Hollings, D. (2023, May 18). Irrational beliefs. Hollings Therapy, LLC. Retrieved from https://www.hollingstherapy.com/post/irrational-beliefs

Hollings, D. (2023, September 19). Life coaching. Hollings Therapy, LLC. Retrieved from https://www.hollingstherapy.com/post/life-coaching

Hollings, D. (2022, December 9). Like it, love it, accept it. Hollings Therapy, LLC. Retrieved from https://www.hollingstherapy.com/post/like-it-love-it-accept-it

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Hollings, D. (2024, April 22). On disputing. Hollings Therapy, LLC. Retrieved from https://www.hollingstherapy.com/post/on-disputing

Hollings, D. (2023, September 15). Psychotherapeutic modalities. Hollings Therapy, LLC. Retrieved from https://www.hollingstherapy.com/post/psychotherapeutic-modalities

Hollings, D. (2022, March 24). Rational emotive behavior therapy (REBT). Hollings Therapy, LLC. Retrieved from https://www.hollingstherapy.com/post/rational-emotive-behavior-therapy-rebt

Hollings, D. (2022, November 1). Self-disturbance. Hollings Therapy, LLC. Retrieved from https://www.hollingstherapy.com/post/self-disturbance

Hollings, D. (2024, April 21). Sensation. Hollings Therapy, LLC. Retrieved from https://www.hollingstherapy.com/post/sensation

Hollings, D. (2022, October 7). Should, must, and ought. Hollings Therapy, LLC. Retrieved from https://www.hollingstherapy.com/post/should-must-and-ought

Hollings, D. (2022, November 9). The ABC model. Hollings Therapy, LLC. Retrieved from https://www.hollingstherapy.com/post/the-abc-model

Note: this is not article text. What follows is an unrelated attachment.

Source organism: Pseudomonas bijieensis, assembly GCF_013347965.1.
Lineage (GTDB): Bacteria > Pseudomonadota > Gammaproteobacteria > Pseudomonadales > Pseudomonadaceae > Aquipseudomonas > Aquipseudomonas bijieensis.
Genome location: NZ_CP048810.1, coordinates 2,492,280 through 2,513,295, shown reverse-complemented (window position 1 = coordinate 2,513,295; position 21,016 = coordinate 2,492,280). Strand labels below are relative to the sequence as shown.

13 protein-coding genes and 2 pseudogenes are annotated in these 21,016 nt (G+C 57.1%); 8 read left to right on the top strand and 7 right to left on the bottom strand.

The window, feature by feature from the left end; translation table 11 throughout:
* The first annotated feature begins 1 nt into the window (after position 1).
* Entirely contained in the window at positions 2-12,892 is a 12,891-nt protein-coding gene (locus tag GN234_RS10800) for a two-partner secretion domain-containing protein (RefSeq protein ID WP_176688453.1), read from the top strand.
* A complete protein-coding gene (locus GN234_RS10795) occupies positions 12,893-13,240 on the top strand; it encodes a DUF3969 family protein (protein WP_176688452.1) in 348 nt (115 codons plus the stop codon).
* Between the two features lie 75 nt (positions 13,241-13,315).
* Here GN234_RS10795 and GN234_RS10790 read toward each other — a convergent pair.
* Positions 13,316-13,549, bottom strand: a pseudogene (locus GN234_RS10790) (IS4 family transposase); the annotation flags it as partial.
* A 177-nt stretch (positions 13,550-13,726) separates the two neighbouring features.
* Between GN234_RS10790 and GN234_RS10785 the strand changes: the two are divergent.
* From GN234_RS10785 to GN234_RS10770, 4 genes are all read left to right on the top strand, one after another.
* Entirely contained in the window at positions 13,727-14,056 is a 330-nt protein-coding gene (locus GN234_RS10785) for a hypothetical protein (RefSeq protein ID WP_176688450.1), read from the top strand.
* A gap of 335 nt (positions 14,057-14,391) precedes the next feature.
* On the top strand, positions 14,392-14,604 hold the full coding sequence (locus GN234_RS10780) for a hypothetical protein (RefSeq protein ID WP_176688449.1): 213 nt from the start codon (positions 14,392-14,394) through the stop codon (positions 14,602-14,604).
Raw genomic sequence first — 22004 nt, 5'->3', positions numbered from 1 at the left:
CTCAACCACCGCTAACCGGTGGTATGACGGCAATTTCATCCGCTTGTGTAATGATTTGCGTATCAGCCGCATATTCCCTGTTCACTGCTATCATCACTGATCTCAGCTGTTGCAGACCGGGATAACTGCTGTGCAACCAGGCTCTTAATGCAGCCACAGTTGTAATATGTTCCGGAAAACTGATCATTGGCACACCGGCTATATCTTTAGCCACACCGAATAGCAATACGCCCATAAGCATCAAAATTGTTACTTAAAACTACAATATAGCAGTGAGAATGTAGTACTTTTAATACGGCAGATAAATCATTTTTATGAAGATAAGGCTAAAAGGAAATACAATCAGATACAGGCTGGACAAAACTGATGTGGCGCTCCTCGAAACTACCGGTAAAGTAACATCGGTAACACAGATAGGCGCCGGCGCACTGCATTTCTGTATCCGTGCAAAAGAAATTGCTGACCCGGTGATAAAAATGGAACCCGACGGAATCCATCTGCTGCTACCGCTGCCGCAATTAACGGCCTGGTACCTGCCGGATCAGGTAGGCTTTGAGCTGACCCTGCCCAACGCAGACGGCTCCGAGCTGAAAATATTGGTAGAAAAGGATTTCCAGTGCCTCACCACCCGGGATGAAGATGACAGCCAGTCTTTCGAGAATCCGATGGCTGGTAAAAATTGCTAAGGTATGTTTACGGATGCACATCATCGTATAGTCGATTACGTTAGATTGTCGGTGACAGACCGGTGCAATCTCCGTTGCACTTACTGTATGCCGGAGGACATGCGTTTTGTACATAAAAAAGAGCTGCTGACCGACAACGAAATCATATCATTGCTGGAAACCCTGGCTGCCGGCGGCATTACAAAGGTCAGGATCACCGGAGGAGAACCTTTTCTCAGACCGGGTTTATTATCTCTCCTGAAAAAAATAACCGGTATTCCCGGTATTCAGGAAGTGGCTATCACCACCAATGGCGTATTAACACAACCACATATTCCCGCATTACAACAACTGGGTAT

Hollings, D. (2023, September 6). The absence of suffering. Hollings Therapy, LLC. Retrieved from https://www.hollingstherapy.com/post/the-absence-of-suffering

Hollings, D. (2022, December 23). The A-C connection. Hollings Therapy, LLC. Retrieved from https://www.hollingstherapy.com/post/the-a-c-connection

Hollings, D. (2022, December 25). The B-C connection. Hollings Therapy, LLC. Retrieved from https://www.hollingstherapy.com/post/the-b-c-connection

Hollings, D. (2022, November 2). The formula. Hollings Therapy, LLC. Retrieved from https://www.hollingstherapy.com/post/the-formula

Hollings, D. (2023, February 16). Tna. Hollings Therapy, LLC. Retrieved from https://www.hollingstherapy.com/post/tna

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Hollings, D. (2022, July 11). Unconditional acceptance. Hollings Therapy, LLC. Retrieved from https://www.hollingstherapy.com/post/unconditional-acceptance

Hollings, D. (2023, March 11). Unconditional life-acceptance. Hollings Therapy, LLC. Retrieved from https://www.hollingstherapy.com/post/unconditional-life-acceptance

Hollings, D. (2023, February 25). Unconditional other-acceptance. Hollings Therapy, LLC. Retrieved from https://www.hollingstherapy.com/post/unconditional-other-acceptance

Hollings, D. (2023, March 1). Unconditional self-acceptance. Hollings Therapy, LLC. Retrieved from https://www.hollingstherapy.com/post/unconditional-self-acceptance

Sultan, M. (2024, March 5). In action reaching for safety. mud and dirt everywhere. hope […] [Image]. Playground. Retrieved from https://playground.com/post/in-action-reaching-for-safety-mud-and-dirt-everywhere-hope-cltelfwws01hrs6016c9y0le1

Wikipedia. (n.d.). CS gas. Retrieved from https://en.wikipedia.org/wiki/CS_gas